How was the harvest season this past fall?
It’s just so beautiful. First of all, I think it’s great God work being a farmer and a gardener, period. Gardening in general, whether it’s marijuana or any crop – working that directly with the earth is God’s work.
You’ve become very serious about maintaining a healthy lifestyle. Does marijuana use fit in to it?
For me, it does. I’m all about moderation – as best as I can be. As an artist, there’s a sweet, jump-starting quality to it for me. I’ve often felt telepathic and receptive to inexplicable messages my whole life. I can stave those off when I’m not high. When I’m high – well, they come in and there’s less of a veil, so to speak. So if ever I need some clarity, or a quantum leap in my own consciousness, or a quantum leap in terms of writing something or getting an answer, it’s a quick way for me to get it.
But I have to be discerning, too. Just because the veil is removed doesn’t mean that every message coming in is an accurate one. [Laughing] Just because I’m high doesn’t mean that every message coming is the word of God. It can also be that that some of the false beliefs are a little louder as well.
I have a lot of friends who have wanted to specifically quit smoking marijuana because they felt that it was having a negative effect on their lives, and I absolutely supported them doing so. Then I have other friends who I’ve coerced into smoking because I thought it would be great for them.
It’s funny how people who believe pot is having a negative impact on their life somehow believe that, without pot, their lives will be rosy and successful.
Yes, I think it’s a good idea to distinguish between essence and form.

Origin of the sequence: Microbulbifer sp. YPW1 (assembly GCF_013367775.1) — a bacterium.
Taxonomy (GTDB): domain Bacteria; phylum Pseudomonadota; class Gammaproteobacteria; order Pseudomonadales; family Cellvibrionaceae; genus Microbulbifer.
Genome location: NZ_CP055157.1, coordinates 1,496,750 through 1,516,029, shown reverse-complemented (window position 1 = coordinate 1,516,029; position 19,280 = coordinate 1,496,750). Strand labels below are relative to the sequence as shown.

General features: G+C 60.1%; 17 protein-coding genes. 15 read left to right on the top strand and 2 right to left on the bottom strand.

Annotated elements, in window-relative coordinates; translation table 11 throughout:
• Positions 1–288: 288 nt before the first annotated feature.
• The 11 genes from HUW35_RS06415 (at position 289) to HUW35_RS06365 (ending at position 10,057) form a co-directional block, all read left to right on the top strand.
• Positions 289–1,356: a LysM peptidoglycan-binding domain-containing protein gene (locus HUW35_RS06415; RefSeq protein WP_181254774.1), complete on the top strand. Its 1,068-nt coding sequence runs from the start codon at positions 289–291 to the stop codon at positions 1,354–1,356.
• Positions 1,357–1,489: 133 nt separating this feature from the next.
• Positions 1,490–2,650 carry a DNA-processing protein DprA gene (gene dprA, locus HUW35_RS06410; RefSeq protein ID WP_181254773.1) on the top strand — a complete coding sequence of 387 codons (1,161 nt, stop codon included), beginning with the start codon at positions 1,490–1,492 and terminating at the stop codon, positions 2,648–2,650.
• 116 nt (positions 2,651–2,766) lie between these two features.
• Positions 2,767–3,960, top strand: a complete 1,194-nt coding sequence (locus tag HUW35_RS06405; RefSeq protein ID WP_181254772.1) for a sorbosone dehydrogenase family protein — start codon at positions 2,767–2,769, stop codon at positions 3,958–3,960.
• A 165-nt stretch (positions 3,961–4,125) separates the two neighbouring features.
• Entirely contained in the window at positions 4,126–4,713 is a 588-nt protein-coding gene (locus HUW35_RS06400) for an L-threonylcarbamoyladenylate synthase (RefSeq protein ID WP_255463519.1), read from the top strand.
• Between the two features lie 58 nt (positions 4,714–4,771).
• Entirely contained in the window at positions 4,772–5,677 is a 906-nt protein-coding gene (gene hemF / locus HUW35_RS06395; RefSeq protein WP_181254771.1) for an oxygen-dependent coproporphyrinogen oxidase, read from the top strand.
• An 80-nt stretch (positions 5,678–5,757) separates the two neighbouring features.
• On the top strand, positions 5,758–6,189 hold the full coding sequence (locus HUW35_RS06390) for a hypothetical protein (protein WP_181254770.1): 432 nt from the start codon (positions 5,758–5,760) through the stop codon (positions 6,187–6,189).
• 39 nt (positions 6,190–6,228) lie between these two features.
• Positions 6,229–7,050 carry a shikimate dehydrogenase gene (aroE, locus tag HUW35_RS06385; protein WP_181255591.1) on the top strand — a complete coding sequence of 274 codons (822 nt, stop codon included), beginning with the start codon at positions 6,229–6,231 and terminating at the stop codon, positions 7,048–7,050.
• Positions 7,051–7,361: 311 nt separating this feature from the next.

You’ve often spoken about some of your past body-image issues. What can you pass on to readers?
Well, I could talk for hours about it, but currently, there’s no better way for me to view my body – as an instrument rather than just as an ornament – than by really addressing athleticism. Becoming an athlete requires me to view food in a different way – to view it as medicine, to view it as fuel, rather than just as a way to comfort myself in an overwhelming life.
It’s made me find other sources of comfort, whether it’s me having the gonads to ask somebody for a hug or holding someone’s hand. Touch is such a huge thing, and I know that food replaced that a lot for me over the years. As I’ve been able to bring my body to its best – for lack of a better term – the more I’ve accepted that this is what my body is, and this is the height of where it can go in terms of stamina and endurance.
I am doing my best, as opposed to overfeeding it or overindulging it … although indulgence is really fun and important, too!
Care to elaborate?
On one side of the fence, you have the recreational usage, the fun, the mind cracking open, affording a beautiful experience. But on the other side of the fence, there’s that slippery slope – the addiction aspect. It all depends upon whose hand it’s in and for what reasons it’s being used. A lot of drugs, when used for the purposes that I’m describing, can be incredibly beautiful. But I can appreciate that they can turn into some people’s worst nightmare.
I feel every addiction that humans have speaks directly to some need that wasn’t fulfilled when we were really little. I literally want to write a chart that says things like “Marijuana soothes this particular thing” and “Food soothes that.” We can serve a great purpose if we can get to what’s going on underneath.
You’re in the midst of writing a book.